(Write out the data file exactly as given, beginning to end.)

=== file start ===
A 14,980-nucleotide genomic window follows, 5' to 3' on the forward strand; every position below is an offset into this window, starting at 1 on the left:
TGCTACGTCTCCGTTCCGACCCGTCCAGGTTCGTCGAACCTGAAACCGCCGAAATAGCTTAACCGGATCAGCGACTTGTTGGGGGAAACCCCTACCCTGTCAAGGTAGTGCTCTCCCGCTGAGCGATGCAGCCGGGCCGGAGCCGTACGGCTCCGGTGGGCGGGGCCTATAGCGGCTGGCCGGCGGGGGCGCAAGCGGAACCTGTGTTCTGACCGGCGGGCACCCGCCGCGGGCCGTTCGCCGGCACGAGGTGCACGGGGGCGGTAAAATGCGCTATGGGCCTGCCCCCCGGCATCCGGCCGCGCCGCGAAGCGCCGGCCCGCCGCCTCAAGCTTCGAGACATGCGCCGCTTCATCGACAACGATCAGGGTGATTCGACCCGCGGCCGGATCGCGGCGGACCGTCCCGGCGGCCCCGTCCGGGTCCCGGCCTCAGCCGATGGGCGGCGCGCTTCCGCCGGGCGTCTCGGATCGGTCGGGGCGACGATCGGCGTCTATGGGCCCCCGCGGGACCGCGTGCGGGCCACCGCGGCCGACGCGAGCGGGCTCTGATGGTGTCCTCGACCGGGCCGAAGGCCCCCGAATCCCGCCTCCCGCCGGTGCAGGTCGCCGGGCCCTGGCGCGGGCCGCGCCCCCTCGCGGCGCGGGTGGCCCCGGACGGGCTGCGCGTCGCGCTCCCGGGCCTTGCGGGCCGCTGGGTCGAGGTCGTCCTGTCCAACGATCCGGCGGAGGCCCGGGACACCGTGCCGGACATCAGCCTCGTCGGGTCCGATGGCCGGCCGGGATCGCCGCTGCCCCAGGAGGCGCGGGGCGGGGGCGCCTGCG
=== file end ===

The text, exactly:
A 14,980-nucleotide genomic window follows, 5' to 3' on the forward strand; every position below is an offset into this window, starting at 1 on the left:
TGCTACGTCTCCGTTCCGACCCGTCCAGGTTCGTCGAACCTGAAACCGCCGAAATAGCTTAACCGGATCAGCGACTTGTTGGGGGAAACCCCTACCCTGTCAAGGTAGTGCTCTCCCGCTGAGCGATGCAGCCGGGCCGGAGCCGTACGGCTCCGGTGGGCGGGGCCTATAGCGGCTGGCCGGCGGGGGCGCAAGCGGAACCTGTGTTCTGACCGGCGGGCACCCGCCGCGGGCCGTTCGCCGGCACGAGGTGCACGGGGGCGGTAAAATGCGCTATGGGCCTGCCCCCCGGCATCCGGCCGCGCCGCGAAGCGCCGGCCCGCCGCCTCAAGCTTCGAGACATGCGCCGCTTCATCGACAACGATCAGGGTGATTCGACCCGCGGCCGGATCGCGGCGGACCGTCCCGGCGGCCCCGTCCGGGTCCCGGCCTCAGCCGATGGGCGGCGCGCTTCCGCCGGGCGTCTCGGATCGGTCGGGGCGACGATCGGCGTCTATGGGCCCCCGCGGGACCGCGTGCGGGCCACCGCGGCCGACGCGAGCGGGCTCTGATGGTGTCCTCGACCGGGCCGAAGGCCCCCGAATCCCGCCTCCCGCCGGTGCAGGTCGCCGGGCCCTGGCGCGGGCCGCGCCCCCTCGCGGCGCGGGTGGCCCCGGACGGGCTGCGCGTCGCGCTCCCGGGCCTTGCGGGCCGCTGGGTCGAGGTCGTCCTGTCCAACGATCCGGCGGAGGCCCGGGACACCGTGCCGGACATCAGCCTCGTCGGGTCCGATGGCCGGCCGGGATCGCCGCTGCCCCAGGAGGCGCGGGGCGGGGGCGCCTGCG